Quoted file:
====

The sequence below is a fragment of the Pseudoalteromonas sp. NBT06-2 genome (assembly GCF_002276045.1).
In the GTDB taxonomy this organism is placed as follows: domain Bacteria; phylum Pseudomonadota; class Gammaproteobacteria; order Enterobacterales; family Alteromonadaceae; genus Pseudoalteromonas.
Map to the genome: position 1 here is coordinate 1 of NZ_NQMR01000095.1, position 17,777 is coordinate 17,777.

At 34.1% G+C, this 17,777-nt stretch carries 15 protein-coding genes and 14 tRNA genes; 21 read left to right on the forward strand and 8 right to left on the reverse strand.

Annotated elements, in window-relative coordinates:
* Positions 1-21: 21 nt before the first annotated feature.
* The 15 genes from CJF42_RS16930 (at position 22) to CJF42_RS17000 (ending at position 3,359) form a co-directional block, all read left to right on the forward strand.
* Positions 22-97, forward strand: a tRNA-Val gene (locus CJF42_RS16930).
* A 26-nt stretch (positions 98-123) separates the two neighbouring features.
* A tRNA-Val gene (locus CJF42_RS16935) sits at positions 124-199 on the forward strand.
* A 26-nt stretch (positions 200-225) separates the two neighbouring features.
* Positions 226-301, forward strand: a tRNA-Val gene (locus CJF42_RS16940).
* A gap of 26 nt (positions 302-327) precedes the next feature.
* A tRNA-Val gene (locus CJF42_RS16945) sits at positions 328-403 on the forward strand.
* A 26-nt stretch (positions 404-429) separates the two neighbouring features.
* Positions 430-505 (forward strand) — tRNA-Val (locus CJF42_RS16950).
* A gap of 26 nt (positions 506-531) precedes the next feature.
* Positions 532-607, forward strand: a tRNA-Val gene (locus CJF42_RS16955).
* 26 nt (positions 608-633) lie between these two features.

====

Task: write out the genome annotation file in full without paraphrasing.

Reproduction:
The sequence below is a fragment of the Pseudoalteromonas sp. NBT06-2 genome (assembly GCF_002276045.1).
In the GTDB taxonomy this organism is placed as follows: domain Bacteria; phylum Pseudomonadota; class Gammaproteobacteria; order Enterobacterales; family Alteromonadaceae; genus Pseudoalteromonas.
Map to the genome: position 1 here is coordinate 1 of NZ_NQMR01000095.1, position 17,777 is coordinate 17,777.

At 34.1% G+C, this 17,777-nt stretch carries 15 protein-coding genes and 14 tRNA genes; 21 read left to right on the forward strand and 8 right to left on the reverse strand.

Annotated elements, in window-relative coordinates:
* Positions 1-21: 21 nt before the first annotated feature.
* The 15 genes from CJF42_RS16930 (at position 22) to CJF42_RS17000 (ending at position 3,359) form a co-directional block, all read left to right on the forward strand.
* Positions 22-97, forward strand: a tRNA-Val gene (locus CJF42_RS16930).
* A 26-nt stretch (positions 98-123) separates the two neighbouring features.
* A tRNA-Val gene (locus CJF42_RS16935) sits at positions 124-199 on the forward strand.
* A 26-nt stretch (positions 200-225) separates the two neighbouring features.
* Positions 226-301, forward strand: a tRNA-Val gene (locus CJF42_RS16940).
* A gap of 26 nt (positions 302-327) precedes the next feature.
* A tRNA-Val gene (locus CJF42_RS16945) sits at positions 328-403 on the forward strand.
* A 26-nt stretch (positions 404-429) separates the two neighbouring features.
* Positions 430-505 (forward strand) — tRNA-Val (locus CJF42_RS16950).
* A gap of 26 nt (positions 506-531) precedes the next feature.
* Positions 532-607, forward strand: a tRNA-Val gene (locus CJF42_RS16955).
* 26 nt (positions 608-633) lie between these two features.